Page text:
Today, Microsoft announced it was rebranding Office 365 as Microsoft 365 as it sought to expand its feature set beyond work life. Among the most interesting of those new features is Microsoft Editor, the company’s challenger to Grammarly.
While Microsoft has had spelling and grammar correction in Word and other Office apps for as long as I can remember, Microsoft Editor doubles down on the feature by offering up AI-powered writing suggestions that go well beyond the usual fare. Moreover, it is available outside of Office apps, as an extension for both Chrome and the new Edge.
The new Editor expands on basic spellcheck in several ways:
- Provides suggestions to improve sentence clarity
- Suggests alternate vocabulary
- Reminds you when to use formal language
- Supports over 20 languages
- A similarity checker helps catch plagiarism or lets you quickly provide citations if you’re the one writing
- Suggest alternative punctuation
- Suggest gender-neutral and inclusive terms to reduce inherent bias in writing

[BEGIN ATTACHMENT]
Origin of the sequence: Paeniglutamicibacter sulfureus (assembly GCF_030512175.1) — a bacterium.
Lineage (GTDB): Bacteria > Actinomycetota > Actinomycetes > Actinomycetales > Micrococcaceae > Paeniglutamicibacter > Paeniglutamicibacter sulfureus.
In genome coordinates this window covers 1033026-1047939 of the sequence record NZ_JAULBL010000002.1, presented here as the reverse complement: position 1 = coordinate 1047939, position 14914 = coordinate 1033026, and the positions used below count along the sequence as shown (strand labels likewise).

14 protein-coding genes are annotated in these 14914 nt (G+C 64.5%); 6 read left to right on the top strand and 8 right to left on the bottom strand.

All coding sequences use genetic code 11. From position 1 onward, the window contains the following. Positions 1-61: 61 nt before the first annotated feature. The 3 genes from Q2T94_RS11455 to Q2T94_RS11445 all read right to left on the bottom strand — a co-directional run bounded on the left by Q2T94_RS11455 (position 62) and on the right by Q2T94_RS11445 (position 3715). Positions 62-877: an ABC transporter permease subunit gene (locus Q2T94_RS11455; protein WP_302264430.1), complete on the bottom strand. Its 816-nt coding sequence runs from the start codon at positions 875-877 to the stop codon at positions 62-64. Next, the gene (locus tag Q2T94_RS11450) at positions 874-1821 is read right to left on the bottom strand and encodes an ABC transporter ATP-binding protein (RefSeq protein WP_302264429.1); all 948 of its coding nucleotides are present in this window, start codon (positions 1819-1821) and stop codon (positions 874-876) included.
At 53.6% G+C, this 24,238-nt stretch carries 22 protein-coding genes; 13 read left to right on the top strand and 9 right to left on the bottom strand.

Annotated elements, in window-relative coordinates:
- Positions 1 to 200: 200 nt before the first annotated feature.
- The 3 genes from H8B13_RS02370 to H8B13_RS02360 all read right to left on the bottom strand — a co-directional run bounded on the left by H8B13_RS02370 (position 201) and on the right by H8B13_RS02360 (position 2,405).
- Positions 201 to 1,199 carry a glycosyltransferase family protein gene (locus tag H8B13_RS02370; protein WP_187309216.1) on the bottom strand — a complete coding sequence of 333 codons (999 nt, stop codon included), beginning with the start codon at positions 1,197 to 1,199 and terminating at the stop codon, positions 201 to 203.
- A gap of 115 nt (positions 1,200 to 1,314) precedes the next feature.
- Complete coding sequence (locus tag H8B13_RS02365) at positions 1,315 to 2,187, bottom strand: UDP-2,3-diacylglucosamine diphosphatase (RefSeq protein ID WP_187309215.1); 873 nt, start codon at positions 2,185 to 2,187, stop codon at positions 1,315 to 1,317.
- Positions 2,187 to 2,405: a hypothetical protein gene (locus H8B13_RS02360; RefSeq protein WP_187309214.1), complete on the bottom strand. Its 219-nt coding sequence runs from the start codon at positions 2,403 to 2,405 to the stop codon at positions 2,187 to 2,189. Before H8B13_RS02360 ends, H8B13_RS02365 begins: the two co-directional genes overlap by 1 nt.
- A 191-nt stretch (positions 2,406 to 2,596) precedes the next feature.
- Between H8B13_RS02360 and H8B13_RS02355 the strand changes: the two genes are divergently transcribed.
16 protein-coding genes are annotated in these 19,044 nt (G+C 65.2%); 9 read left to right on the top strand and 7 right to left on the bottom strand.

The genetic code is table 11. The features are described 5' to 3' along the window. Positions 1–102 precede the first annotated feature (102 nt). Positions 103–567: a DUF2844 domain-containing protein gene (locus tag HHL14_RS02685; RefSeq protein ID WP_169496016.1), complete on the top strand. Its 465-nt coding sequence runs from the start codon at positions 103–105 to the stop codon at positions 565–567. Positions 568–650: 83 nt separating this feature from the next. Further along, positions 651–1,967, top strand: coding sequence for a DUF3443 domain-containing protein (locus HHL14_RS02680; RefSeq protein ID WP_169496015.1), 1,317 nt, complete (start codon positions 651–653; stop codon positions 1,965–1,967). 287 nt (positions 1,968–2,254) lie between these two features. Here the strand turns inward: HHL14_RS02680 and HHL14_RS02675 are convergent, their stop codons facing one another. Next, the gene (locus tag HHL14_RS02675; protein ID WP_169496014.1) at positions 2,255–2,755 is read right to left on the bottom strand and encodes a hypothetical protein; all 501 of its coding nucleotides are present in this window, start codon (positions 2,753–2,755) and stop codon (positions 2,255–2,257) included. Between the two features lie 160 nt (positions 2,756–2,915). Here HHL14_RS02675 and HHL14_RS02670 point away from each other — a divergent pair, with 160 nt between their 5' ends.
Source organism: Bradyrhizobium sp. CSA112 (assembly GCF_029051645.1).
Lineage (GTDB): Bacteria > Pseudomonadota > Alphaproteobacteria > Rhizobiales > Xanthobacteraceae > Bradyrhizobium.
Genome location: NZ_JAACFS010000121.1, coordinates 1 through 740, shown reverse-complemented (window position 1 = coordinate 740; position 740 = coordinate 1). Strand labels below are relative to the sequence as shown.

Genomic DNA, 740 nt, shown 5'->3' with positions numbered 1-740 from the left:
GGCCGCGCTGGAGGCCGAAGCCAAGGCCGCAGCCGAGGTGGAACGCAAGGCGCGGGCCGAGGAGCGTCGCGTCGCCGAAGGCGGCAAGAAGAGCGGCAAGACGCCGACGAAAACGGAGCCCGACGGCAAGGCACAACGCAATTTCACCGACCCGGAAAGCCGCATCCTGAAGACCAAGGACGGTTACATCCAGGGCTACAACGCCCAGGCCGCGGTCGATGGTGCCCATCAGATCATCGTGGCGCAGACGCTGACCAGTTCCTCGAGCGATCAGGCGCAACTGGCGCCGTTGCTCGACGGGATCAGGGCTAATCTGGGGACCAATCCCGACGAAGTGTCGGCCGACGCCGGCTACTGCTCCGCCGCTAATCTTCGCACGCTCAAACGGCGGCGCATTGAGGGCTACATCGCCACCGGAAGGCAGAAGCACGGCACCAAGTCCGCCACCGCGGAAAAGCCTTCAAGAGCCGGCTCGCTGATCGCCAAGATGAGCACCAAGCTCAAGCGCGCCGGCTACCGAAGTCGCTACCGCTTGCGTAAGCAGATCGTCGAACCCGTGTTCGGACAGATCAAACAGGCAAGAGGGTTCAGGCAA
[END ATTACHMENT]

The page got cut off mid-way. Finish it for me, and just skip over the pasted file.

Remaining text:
- Provide information on how long it takes to read or speak your document
For example, the app might suggest ‘police officer’ instead of ‘policeman,’ or suggest you spell out an acronym upon the first mention. The app can even rewrite entire sentences,
The new Editor goes head to head with Grammarly, which provides similar contextual suggestions, although with a few different strengths of its own – we’ll have to test the two tools side-by-side to see how they compare.
Microsoft Editor begins rolling out today and will be globally available “by the end of April.” It’s still not available in the Chrome Web Store at the time of writing, but we assume it’s only a matter of time.
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